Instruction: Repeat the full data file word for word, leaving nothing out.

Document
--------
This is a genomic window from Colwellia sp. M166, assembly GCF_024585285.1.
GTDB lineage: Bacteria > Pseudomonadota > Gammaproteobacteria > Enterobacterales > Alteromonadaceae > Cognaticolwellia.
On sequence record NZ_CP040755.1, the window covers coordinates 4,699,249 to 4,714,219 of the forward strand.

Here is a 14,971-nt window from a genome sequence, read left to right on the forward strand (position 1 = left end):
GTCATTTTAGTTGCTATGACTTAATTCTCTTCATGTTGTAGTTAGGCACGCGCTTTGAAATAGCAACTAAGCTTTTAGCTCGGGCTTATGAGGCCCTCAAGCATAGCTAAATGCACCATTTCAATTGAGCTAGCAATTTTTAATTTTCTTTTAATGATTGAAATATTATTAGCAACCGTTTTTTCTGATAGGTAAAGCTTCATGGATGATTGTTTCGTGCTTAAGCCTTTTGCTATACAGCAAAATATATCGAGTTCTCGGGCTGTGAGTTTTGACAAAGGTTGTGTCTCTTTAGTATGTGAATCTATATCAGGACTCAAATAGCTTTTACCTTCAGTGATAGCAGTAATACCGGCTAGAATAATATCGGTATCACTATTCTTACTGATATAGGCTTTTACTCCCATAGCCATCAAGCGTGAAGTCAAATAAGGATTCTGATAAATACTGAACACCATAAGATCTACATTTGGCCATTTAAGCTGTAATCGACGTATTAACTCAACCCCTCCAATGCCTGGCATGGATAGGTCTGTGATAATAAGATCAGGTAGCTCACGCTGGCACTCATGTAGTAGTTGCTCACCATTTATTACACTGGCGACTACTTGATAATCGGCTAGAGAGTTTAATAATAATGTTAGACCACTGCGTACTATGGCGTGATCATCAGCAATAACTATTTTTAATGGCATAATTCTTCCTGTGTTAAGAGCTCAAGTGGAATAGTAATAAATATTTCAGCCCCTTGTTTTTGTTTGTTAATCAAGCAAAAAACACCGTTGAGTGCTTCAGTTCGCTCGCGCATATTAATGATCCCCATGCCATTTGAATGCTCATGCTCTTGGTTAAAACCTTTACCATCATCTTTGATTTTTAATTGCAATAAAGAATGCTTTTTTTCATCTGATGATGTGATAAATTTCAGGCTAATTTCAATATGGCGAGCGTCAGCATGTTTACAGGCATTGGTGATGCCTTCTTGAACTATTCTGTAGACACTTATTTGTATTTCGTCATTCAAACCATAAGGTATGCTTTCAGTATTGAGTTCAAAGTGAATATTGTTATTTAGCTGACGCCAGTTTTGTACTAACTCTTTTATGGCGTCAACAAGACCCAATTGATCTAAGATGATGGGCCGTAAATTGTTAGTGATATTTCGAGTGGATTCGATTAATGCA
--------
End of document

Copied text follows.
This is a genomic window from Colwellia sp. M166, assembly GCF_024585285.1.
GTDB lineage: Bacteria > Pseudomonadota > Gammaproteobacteria > Enterobacterales > Alteromonadaceae > Cognaticolwellia.
On sequence record NZ_CP040755.1, the window covers coordinates 4,699,249 to 4,714,219 of the forward strand.

Here is a 14,971-nt window from a genome sequence, read left to right on the forward strand (position 1 = left end):
GTCATTTTAGTTGCTATGACTTAATTCTCTTCATGTTGTAGTTAGGCACGCGCTTTGAAATAGCAACTAAGCTTTTAGCTCGGGCTTATGAGGCCCTCAAGCATAGCTAAATGCACCATTTCAATTGAGCTAGCAATTTTTAATTTTCTTTTAATGATTGAAATATTATTAGCAACCGTTTTTTCTGATAGGTAAAGCTTCATGGATGATTGTTTCGTGCTTAAGCCTTTTGCTATACAGCAAAATATATCGAGTTCTCGGGCTGTGAGTTTTGACAAAGGTTGTGTCTCTTTAGTATGTGAATCTATATCAGGACTCAAATAGCTTTTACCTTCAGTGATAGCAGTAATACCGGCTAGAATAATATCGGTATCACTATTCTTACTGATATAGGCTTTTACTCCCATAGCCATCAAGCGTGAAGTCAAATAAGGATTCTGATAAATACTGAACACCATAAGATCTACATTTGGCCATTTAAGCTGTAATCGACGTATTAACTCAACCCCTCCAATGCCTGGCATGGATAGGTCTGTGATAATAAGATCAGGTAGCTCACGCTGGCACTCATGTAGTAGTTGCTCACCATTTATTACACTGGCGACTACTTGATAATCGGCTAGAGAGTTTAATAATAATGTTAGACCACTGCGTACTATGGCGTGATCATCAGCAATAACTATTTTTAATGGCATAATTCTTCCTGTGTTAAGAGCTCAAGTGGAATAGTAATAAATATTTCAGCCCCTTGTTTTTGTTTGTTAATCAAGCAAAAAACACCGTTGAGTGCTTCAGTTCGCTCGCGCATATTAATGATCCCCATGCCATTTGAATGCTCATGCTCTTGGTTAAAACCTTTACCATCATCTTTGATTTTTAATTGCAATAAAGAATGCTTTTTTTCATCTGATGATGTGATAAATTTCAGGCTAATTTCAATATGGCGAGCGTCAGCATGTTTACAGGCATTGGTGATGCCTTCTTGAACTATTCTGTAGACACTTATTTGTATTTCGTCATTCAAACCATAAGGTATGCTTTCAGTATTGAGTTCAAAGTGAATATTGTTATTTAGCTGACGCCAGTTTTGTACTAACTCTTTTATGGCGTCAACAAGACCCAATTGATCTAAGATGATGGGCCGTAAATTGTTAGTGATATTTCGAGTGGATTCGATTAATGCA